Whether a cruise climb, high speed cruise climb or best rate climb is best can easily be worked out when you out flying. The argument usually goes on about efficency but in the real world (the european airline industry) what matters is ground speed. You're not paying for the fuel and the deciding factor on how much fuel you actually use is air traffic control.
Also, you may find the cabin attendants complaining if you topple their trolleys with too steep a climb after releasing them.
'The Step' is no longer an issue with turboprop engines. You accelerate to whatever speed you get with climb power then reduce to cruise power and the speed falls back to what it falls back to.
A friend ofmine did some experiments and found that it pays to go as fast as you can in a head wind but there is almost no benefit in flying slower with a tailwind. Isn't that always the way; -40kts out, +15 kts back!!!
If you're not heading in the direction you want to go on a SID climb as best you can.
15th Nov 2003, 12:09
Ummm . . . . . is it possible that there is some confusion between two books in the above discussion? Daysleeper refers to one, and Crossunder possibly to another. It's a mistake that I've made a few times so I recognise it. One of the books is great.
Handling the Big Jets, is by D P Davies. Published back in 1971 (3rd edition). It is a real test pilot's/outstanding technical book. Davies was Chief Test Pilot of the UK Airworthiness Authority, and it shows. The book covers, in immense depth, the differences between propellor and jet, and there is one heck of a lot in there that can be taken away for turboprop operation. If I come across as highly impressed by the book and the author, then I make no apologies - if I could write half as well as Davies, then I'd be an outstanding writer on technical subjects. Oh well, stick to the day job.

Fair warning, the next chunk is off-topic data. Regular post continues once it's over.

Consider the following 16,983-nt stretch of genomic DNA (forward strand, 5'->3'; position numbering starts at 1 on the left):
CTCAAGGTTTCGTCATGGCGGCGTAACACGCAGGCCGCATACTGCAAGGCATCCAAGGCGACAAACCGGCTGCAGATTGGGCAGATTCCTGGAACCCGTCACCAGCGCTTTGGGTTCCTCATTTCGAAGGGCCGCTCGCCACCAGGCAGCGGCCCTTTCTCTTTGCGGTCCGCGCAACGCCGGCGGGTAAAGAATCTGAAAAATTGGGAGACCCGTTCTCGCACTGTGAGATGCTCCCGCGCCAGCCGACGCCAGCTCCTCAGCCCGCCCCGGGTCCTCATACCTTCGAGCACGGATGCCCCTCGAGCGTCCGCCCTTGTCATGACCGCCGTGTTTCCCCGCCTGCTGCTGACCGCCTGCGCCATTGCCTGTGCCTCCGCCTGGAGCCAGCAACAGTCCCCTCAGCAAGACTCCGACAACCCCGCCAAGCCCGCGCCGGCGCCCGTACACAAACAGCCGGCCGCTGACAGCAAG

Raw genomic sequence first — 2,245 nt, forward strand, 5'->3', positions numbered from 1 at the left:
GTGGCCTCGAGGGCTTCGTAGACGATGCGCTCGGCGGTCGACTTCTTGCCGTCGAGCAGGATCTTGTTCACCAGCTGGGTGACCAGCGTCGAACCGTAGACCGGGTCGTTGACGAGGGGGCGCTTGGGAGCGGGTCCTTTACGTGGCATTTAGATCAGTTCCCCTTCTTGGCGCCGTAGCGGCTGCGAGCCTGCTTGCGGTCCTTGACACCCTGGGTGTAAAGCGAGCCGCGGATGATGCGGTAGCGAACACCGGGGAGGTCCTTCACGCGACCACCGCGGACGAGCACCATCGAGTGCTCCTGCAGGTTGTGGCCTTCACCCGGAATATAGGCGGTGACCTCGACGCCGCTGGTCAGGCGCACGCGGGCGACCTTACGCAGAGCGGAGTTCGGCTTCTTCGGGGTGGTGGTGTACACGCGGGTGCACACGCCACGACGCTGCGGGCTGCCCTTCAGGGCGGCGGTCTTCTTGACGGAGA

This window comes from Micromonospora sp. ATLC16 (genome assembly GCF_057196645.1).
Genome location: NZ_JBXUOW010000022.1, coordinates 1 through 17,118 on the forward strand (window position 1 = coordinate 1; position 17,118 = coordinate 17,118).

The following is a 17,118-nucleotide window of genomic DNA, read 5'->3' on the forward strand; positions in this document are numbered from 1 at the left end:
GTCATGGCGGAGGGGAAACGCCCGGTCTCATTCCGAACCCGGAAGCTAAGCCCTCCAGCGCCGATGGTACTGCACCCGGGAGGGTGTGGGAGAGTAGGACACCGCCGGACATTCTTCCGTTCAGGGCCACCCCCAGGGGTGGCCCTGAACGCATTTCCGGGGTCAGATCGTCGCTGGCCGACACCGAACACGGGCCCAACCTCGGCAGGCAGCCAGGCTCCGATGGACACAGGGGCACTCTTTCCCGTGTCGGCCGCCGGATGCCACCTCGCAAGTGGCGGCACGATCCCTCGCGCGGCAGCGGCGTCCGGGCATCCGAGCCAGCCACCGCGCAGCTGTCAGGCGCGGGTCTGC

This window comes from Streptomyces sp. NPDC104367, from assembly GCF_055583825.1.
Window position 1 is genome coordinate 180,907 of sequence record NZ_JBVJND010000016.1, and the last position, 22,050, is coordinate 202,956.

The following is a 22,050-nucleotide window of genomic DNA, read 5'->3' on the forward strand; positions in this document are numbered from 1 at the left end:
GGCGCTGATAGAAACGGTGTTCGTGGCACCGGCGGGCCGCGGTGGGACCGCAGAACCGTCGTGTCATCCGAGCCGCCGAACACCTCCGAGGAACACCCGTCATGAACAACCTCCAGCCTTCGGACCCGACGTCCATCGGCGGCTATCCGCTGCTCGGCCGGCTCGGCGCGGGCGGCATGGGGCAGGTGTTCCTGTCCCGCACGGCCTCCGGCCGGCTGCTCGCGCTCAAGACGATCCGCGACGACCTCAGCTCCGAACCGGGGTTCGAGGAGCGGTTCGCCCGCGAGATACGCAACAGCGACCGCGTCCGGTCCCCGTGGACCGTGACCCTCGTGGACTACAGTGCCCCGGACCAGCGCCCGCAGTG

Flying the Big Jets, by Stanley Stewart is a very different book and, IMHO, is lightweight. I've got both books. No idea where Stewart's is - don't care. Davies is in the primary shelf of my 41 shelves of textbooks which itself is guarded by an alarm.
Davies is probably out of print; Stewart is available widely (such as Amazon). But I tracked down copies of Davies from a couple of places (possibly secondhand):
Hopefully there are others.
15th Nov 2003, 16:53
Twas Davies i referred to , the gag being that he takes Heavy piston/Turboprop pilots through jet theory. as we are all trained by JAR as jet pilots perhaps reading it backwards would take the Jet pilot back to the turboprop.
Loses something when you have to explain it.:hmm:
15th Nov 2003, 19:58
Thanks guys! I had the "Flying" not "Handling" book, but Amazon just sold me a seconhand copy of the real stuff for $99 :-)
18th Nov 2003, 21:26
I have a little experience with recips and jets, but no experience with turboprops.
I've a question:
- What's the power setting you use for descent, and why?
- Do you use some kind of cruise power descent, as the recips do, or you do the idle (and more efficient too) descent the jets do?
My main concern is the minimum torque I can set without increasing the drag. In my A36 Bonanza I usually set 16 inches of manifold and 1800RPM, wich is, I think, the minimum manifold set I can fly without creating propeller drag and freezing the engine.
What about the turboprops? What's the minimum torque for minimum thrust and minimum drag?